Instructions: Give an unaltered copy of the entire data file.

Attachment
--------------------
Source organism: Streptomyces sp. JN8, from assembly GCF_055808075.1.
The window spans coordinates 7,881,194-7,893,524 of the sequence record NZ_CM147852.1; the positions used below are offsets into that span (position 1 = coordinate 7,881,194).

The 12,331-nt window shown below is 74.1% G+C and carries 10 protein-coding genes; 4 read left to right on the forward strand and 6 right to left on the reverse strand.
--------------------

Source organism: Streptomyces sp. JN8, from assembly GCF_055808075.1.
The window spans coordinates 7,881,194-7,893,524 of the sequence record NZ_CM147852.1; the positions used below are offsets into that span (position 1 = coordinate 7,881,194).

The 12,331-nt window shown below is 74.1% G+C and carries 10 protein-coding genes; 4 read left to right on the forward strand and 6 right to left on the reverse strand.